- Obtaining University services through devious means
- Knowingly possessing University, public, or private property without an owner's consent
Princeton University prohibits “theft, unauthorized borrowing, or misappropriation of money, property, or services” or any attempt at such. If you find yourself in possession of stolen property, you should make every effort to alert authorities and return the stolen items. Otherwise, you can face criminal prosecution along with sanctions from the school.
Why Having a Criminal Defense Attorney Is So Important
Having an experienced criminal defense attorney represent you for theft charges is of utmost importance, especially if it is your first offense. New Jersey offers diversionary programs for first-time offenders arrested for non-violent theft crimes, including:
- Pre-trial intervention – You can complete an intervention program that lasts between one to three years. The program may include community service and paying restitution, along with court-ordered drug or alcohol therapy and other treatment recommendations. Upon successful completion, you may avoid both felony and misdemeanor convictions on your record.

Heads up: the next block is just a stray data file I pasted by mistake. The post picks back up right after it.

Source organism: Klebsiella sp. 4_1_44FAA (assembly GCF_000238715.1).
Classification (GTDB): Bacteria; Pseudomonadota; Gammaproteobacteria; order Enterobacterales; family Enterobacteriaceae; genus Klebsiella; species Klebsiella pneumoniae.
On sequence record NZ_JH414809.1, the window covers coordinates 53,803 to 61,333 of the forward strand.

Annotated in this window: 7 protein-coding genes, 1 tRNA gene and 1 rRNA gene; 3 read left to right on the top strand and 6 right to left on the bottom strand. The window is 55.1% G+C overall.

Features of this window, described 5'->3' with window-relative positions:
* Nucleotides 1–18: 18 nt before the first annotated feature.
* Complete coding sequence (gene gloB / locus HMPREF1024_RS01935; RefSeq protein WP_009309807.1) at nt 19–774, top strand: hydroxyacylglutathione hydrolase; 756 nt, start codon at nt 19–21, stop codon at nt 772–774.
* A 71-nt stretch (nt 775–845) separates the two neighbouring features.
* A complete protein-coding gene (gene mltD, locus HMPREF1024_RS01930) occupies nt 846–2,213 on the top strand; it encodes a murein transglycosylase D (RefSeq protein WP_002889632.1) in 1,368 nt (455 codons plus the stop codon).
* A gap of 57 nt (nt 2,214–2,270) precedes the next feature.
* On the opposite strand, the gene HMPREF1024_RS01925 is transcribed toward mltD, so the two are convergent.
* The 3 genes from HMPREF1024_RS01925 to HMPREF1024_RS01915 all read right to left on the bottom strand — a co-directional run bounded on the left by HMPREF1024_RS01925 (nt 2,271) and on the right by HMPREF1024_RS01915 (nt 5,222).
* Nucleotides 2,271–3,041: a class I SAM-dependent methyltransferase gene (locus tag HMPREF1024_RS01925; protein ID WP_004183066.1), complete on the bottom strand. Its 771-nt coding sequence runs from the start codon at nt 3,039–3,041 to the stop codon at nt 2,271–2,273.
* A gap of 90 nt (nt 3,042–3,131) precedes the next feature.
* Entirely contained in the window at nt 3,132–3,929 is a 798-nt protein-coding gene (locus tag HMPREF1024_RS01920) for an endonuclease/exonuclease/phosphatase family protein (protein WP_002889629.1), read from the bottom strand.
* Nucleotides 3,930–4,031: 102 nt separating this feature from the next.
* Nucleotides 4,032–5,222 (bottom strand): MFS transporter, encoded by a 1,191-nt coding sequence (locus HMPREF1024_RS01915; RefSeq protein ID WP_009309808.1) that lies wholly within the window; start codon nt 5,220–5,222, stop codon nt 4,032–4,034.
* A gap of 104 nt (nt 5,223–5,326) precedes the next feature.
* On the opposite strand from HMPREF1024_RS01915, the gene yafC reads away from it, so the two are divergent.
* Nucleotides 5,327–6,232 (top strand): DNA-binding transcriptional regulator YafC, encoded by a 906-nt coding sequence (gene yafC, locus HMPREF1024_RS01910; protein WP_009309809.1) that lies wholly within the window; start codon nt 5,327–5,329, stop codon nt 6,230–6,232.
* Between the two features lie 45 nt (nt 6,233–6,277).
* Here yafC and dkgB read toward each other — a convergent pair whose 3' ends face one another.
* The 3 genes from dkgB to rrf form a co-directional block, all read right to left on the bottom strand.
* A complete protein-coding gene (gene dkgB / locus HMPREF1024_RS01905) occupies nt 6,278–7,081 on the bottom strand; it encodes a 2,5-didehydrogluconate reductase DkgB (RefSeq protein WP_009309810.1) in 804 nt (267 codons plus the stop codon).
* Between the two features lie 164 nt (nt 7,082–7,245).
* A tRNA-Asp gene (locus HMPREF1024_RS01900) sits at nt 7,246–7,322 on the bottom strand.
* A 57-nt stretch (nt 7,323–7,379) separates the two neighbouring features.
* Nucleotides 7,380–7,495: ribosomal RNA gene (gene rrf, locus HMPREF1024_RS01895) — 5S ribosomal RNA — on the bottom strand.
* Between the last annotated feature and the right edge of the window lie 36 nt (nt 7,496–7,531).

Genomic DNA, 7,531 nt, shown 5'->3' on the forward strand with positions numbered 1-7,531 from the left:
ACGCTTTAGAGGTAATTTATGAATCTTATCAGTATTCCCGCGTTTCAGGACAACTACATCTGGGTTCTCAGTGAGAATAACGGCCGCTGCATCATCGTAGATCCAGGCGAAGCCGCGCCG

- Conditional dismissal – If it is your first offense and you were charged with a disorderly persons offense, you may petition for conditional dismissal of the charges. The program typically lasts for 12 months but may be extended, and you will have to pay restitution, court costs, and other required monetary penalties. However, you may avoid having a conviction on your record.
For all other offenses, you will likely have to go to trial. You will need a criminal defense attorney to fight for you and present a compelling defense to create doubt in the jurors' minds. A lawyer will advocate strongly for you throughout all proceedings and may conduct any of the following methods to help you get favorable results: